Actress Cornelia Otis Skinner said, Woman’s virtue is man’s greatest invention. That phrase is both true and telling: everyday men and women both carry the heavy load and pay the cost for this retrograde notion of virtue. Female sexual agency remains a contentious subject that sparks fierce debate and displays of moral outrage, bigotry, and murderous violence. Our culture continues to punish women for their sexuality, from woman-on-woman slut shaming, to continuing attempts by local, state, and federal government agencies to limit access to effective family planning. Our country’s honor killings–ranging from the murder of abortion providers to the killing of a partner in a fit of jealous If-I-cant-have-you-then-nobody-can-have-you! rage–are almost always connected to women’s sexual autonomy and/or health.
This is a great short article on the ambiguities of sex as expressed by humans, mammals, fish and various other creatures, and covers topics like chromosomal variety, embryonic sex determination, and reproductive strategies. It’s a nice Sex 101 – and by that I don’t mean sex as in f*cking, but sex as in male/female. A lot of reasonably smart and educated people seem to think that gender is variable but sex is “natural” and binary when in fact that’s not nearly as true either.
You’ve had your turkey. Now get your learning back on.
I’ve always been a fan of Buck Angel’s – because he comes from an industry where genitals couldn’t be more important (porn) and yet he managed to make having a vagina work, and that as a person who is undoubtedly male. He also did the first trans-on-trans porn, with Alannah Starr, waaaaay back in 2005, and taught an entire porn crew how not to stutter when saying “her penis” and “his vagina”.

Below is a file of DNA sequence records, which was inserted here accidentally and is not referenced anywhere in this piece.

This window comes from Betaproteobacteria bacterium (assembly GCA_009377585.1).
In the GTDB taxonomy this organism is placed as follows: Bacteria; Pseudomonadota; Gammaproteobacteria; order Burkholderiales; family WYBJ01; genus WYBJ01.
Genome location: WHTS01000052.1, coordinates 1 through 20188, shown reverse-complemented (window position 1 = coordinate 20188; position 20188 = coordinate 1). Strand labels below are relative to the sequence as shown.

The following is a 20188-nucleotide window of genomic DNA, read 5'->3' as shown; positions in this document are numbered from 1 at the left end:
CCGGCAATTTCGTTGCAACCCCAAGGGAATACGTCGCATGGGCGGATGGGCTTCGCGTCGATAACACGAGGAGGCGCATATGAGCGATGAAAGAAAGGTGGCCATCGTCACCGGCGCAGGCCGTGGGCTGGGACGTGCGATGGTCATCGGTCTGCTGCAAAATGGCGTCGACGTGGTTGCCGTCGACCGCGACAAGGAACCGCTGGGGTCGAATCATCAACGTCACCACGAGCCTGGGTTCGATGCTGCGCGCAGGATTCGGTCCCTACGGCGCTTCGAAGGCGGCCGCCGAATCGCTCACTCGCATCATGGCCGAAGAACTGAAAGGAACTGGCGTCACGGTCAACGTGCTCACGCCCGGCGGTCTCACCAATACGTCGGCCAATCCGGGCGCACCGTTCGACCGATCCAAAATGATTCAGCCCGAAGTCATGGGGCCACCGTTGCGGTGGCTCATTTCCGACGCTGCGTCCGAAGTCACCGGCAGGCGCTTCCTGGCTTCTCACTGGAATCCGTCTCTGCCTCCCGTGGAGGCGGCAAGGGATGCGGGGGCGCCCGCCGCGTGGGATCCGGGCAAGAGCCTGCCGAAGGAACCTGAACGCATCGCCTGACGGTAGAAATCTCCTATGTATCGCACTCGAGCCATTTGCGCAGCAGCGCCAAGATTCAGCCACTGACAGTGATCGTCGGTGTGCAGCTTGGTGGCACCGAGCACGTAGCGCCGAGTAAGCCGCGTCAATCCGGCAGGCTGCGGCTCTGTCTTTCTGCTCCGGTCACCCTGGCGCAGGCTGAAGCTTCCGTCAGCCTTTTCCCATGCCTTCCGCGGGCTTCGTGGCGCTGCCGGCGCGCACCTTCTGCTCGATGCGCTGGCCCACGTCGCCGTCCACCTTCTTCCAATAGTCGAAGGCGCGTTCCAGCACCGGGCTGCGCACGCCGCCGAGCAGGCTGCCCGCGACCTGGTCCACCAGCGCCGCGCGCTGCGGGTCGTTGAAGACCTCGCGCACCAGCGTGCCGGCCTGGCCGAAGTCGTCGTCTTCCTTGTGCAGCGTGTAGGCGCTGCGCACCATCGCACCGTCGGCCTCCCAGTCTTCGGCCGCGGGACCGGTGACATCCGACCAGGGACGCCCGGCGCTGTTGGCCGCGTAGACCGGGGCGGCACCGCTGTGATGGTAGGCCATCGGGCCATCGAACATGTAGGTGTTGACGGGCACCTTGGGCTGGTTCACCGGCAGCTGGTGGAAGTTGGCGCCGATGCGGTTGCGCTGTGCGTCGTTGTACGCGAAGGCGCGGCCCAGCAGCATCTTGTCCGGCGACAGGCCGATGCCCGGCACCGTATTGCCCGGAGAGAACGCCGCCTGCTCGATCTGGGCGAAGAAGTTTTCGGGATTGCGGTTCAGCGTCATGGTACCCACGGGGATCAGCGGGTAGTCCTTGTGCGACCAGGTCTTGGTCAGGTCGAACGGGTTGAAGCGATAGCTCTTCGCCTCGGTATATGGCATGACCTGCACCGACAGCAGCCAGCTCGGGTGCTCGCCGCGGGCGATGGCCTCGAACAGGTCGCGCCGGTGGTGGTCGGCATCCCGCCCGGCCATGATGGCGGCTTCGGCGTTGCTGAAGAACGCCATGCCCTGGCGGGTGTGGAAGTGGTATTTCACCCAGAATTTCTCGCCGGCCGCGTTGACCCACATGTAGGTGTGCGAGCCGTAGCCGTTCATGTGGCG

Jezebel has compiled the 10 worst “BDSM” suggestions made by Cosmo, and, um, I’d like to know what exactly is kinky about sticking your finger in someone’s mouth & ordering him to suck it. Is it because you’re ordering and not asking, or suggesting coyly, or whatever non-kink version of a similar scenario Cosmo might recommend? Or is it somehow kinky just to penetrate your male partner & not the other way around? I don’t know. I have lost track of how tepid people have sex, and I thank my lucky stars for that.
Honestly, I’m not sure if it gives me a headache or amuses me greatly to think of the crazy awkward scenes happening in bedrooms across America because of those fifty shades of goofy. Just, um, make sure you have the key to the handcuffs FIRST, don’t draw blood, and um, maybe remember that most of us have day jobs we have to sit at desks to do. (Although a day of uncomfortable sitting can be a lovely reminder of what went on the night before.)
& Honestly, leave the utensils in the kitchen where they belong. Except the slatted spoons: those things really sting.
You don’t have to like Cosmo to have admired Helen Gurley Brown. You only have to appreciate how rare her voice was at the time it appeared: Sex and the Single Girl came out a year before The Feminine Mystique.
I found a blog of men’s letters about their experiences going to strip clubs – some stories of first times, or lifelong membership, but others try to explain the why of going.